Voter ID laws are popular among conservative lawmakers because they disproportionately disenfranchise poor, student and minority voters, all of which are typically more left-of-center than the average voter. They also violate the federal Voting Rights Act’s prohibition on state laws that discriminate against minority voters.
According to Wisconsin Judge David Flanagan, they violate the Wisconsin Constitution too. In an order issued yesterday, Flanagan temporarily suspended his state’s voter ID law and strongly hinted that he will eventually strike the law down permanently.
As Flanagan’s opinion explains, the Wisconsin Constitution provides particularly strong protections for the right to vote — “[e]very United States citizen age 18 or older who is a resident of an election district in this state is a qualified elector of that district,” regardless of whether or not they have an ID. Moreover, the state supreme court has interpreted this constitutional provision very robustly. “Voting is a constitutional right,” according to the Wisconsin supremes, “any statute that denies a qualified elector the right to vote is unconstitutional and void.”
Flanagan accordingly subjects the law to the highest level of constitutional scrutiny, and finds it deeply lacking. As he explains, the law disenfranchises voters, sometimes in absurd ways, and targets a problem that is only slightly more real than fairies and unicorns:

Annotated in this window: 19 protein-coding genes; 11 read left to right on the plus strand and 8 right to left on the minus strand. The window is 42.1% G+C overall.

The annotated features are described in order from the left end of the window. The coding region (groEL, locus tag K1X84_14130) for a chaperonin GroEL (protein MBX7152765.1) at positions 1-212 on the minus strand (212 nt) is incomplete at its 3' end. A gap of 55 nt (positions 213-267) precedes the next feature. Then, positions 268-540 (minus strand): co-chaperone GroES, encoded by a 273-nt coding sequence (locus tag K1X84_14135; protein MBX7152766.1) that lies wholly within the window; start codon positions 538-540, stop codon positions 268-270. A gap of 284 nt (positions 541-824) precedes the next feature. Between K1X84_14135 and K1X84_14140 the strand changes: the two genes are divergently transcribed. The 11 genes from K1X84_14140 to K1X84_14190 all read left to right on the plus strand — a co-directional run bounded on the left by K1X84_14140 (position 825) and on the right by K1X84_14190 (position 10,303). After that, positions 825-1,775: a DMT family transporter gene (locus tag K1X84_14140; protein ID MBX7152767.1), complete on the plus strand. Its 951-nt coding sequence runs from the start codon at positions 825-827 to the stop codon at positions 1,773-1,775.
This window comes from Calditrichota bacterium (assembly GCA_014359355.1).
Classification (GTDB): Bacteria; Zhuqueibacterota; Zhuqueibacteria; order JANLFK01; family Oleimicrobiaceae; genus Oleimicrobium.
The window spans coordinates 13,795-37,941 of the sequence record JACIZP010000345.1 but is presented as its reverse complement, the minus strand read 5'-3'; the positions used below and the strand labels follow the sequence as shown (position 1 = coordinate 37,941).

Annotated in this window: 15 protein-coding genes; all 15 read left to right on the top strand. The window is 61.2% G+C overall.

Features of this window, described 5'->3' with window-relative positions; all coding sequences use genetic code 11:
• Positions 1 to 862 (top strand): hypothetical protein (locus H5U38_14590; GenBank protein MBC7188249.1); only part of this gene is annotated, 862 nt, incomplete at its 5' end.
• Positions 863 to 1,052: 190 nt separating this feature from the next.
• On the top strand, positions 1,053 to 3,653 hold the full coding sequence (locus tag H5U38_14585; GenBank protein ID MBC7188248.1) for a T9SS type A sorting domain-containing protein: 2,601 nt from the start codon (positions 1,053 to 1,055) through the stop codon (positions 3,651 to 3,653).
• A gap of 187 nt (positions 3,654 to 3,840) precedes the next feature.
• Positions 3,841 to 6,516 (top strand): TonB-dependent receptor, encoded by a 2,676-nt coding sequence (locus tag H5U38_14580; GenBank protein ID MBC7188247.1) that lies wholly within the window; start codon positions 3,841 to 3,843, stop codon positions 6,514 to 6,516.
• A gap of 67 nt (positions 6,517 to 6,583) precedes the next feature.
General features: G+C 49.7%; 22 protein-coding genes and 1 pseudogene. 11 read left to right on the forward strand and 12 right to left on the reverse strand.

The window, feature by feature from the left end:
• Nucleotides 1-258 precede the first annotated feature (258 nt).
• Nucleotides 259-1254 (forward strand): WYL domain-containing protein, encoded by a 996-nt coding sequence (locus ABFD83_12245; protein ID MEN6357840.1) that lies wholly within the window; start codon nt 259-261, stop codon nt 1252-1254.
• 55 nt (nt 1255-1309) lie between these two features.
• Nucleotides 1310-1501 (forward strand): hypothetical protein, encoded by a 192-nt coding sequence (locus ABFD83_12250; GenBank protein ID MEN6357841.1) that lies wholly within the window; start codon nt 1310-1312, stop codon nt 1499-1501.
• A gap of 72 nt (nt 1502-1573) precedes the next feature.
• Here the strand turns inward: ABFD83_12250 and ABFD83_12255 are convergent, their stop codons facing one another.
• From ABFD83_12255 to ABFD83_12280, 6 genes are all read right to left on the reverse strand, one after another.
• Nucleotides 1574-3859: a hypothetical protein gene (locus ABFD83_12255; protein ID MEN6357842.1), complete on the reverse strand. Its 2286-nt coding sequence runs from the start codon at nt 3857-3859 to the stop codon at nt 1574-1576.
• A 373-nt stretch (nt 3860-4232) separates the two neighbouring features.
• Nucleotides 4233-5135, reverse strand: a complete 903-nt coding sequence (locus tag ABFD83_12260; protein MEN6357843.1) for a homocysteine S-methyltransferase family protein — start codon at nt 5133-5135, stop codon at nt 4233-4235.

[F]orty uncontested affidavits offer a picture of carousel visits to government offices, delay, dysfunctional computer systems, misinformation and significant investment of time to avoid being turned away at the ballot box. This is burdensome, all the more for the elderly and the disabled. . . . Mr. Ricky Tyrone Lewis is 58 years old, a Marine Corps Veteran and a lifelong Milwaukee resident. He was able to offer proof of his honorable discharge but Milwaukee County has been unable to find the record of his birth so he cannot obtain a voter ID card. Ms. Ruthelle Frank, now 84, is a lifelong resident of Brokaw, Wisconsin and a member of her town board since 1996. She has voted in every election over the past 64 years but she does not have a voter ID card. She located her birth certificate but found that her name was misspelled. She was advised to obtain a certified copy of the incorrect birth certificate and try to use that to obtain a voter ID card. . . .
The plaintiffs do not dispute, and the court certainly accepts fully the value of maintaining the accuracy and security of the ballot process. At this point, however, the record is uncontested that recent investigations of vote irregularities, both in the City of Milwaukee and by the Attorney General have produced extremely little evidence of fraud and that which has been uncovered, improper use of absentee ballots and unqualified voters, would not have been prevented by the photo identification requirements of Act 23.
Unfortunately, however, Flanagan’s decision will ultimately appeal to the Wisconsin Supreme Court, whose current members have a long history of handing down ideologically conservative 4–3 decisions.